Last week’s economic news included readings from the National Association of Home Builders on housing markets along with Commerce Department readings on housing starts and building permits issued. Fed Chair Jerome Powell appeared on 60 Minutes. Weekly readings on mortgage rates and jobless claims were also released.
NAHB: Homebuilder Confidence Ticks Up
The National Association of Home Builders reported that home builders’ confidence in housing market conditions rose one point to an index reading of 83. Builder confidence readings over 50 indicate that most builders consider housing market conditions as positive.
Component readings used for the NAHB Housing Market Index were varied. Builder confidence in current market conditions rose one point to 88 and home builders’ confidence in housing markets over the next six months fell two points to 83. The index reading for home buyer traffic in new housing developments rose three points to 75. Homebuilders faced ongoing challenges including supply chain problems, rising materials prices, and meeting the need for affordable homes.
In related news, the Commerce Department reported a seasonally adjusted annual pace of 1.74 million housing starts in March. 1.77 million building permits were issued at a seasonally adjusted annual pace in March.
Mortgage Rates, New Jobless Claims Fall
Freddie Mac reported lower average mortgage rates last week as the rate for 30-year fixed-rate mortgages dropped by nine basis points to 3.04 percent; rates for 15-year fixed-rate mortgages dropped by seven basis points to 2.35 percent. Rates for 5/1 adjustable rate mortgages averaged 2.80 percent and were 12 basis points lower. Discount points for fixed-rate mortgages averaged 0.70 percent for fixed-rate mortgages and 0.40 percent for 5/1 adjustable rate mortgages.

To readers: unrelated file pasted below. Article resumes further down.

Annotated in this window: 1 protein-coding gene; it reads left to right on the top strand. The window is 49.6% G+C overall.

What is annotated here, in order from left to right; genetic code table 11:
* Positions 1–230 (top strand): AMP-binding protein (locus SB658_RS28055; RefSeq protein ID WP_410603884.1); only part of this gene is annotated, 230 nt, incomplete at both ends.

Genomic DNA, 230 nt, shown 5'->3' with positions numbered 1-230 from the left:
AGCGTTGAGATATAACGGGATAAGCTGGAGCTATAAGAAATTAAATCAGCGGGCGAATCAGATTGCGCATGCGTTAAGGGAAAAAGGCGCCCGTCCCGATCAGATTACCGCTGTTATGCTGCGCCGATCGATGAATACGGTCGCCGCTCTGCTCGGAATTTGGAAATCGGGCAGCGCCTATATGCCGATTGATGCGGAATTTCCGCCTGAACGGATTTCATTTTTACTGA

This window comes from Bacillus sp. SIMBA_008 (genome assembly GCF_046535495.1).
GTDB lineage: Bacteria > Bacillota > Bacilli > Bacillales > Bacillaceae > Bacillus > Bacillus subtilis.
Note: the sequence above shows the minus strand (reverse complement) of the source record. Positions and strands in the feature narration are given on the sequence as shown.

New jobless claims fell to 576,000 claims filed last week as compared to 769,000 initial claims filed the previous week. Ongoing jobless claims were unchanged from the prior week at 3.73 million claims filed.
The Commerce Department released inflation data for March. The Consumer Price Index rose by 0.60 percent as compared to February’s growth rate of 0.40 percent; analysts expected a March reading of 0.50 percent. Core inflation, which excludes volatile food and fuel sectors rose 0.30 percent in March and exceeded expectations of 0.20 percent growth. Core inflation rose by 0.10 percent in February.
Fed Chair Jerome Powell appeared on 60 Minutes on Sunday; he said that that the global economy would not return to normal until the COVID pandemic is controlled, but he presented a brighter picture for the U.S. economy. He said that the national economy is expected to grow between six to seven percent and that the national unemployment rate could fall to four or five percent from its current rate of six percent.
This week’s scheduled economic news includes readings on readings on sales of new and previously-owned homes and weekly readings on mortgage rates and jobless claims.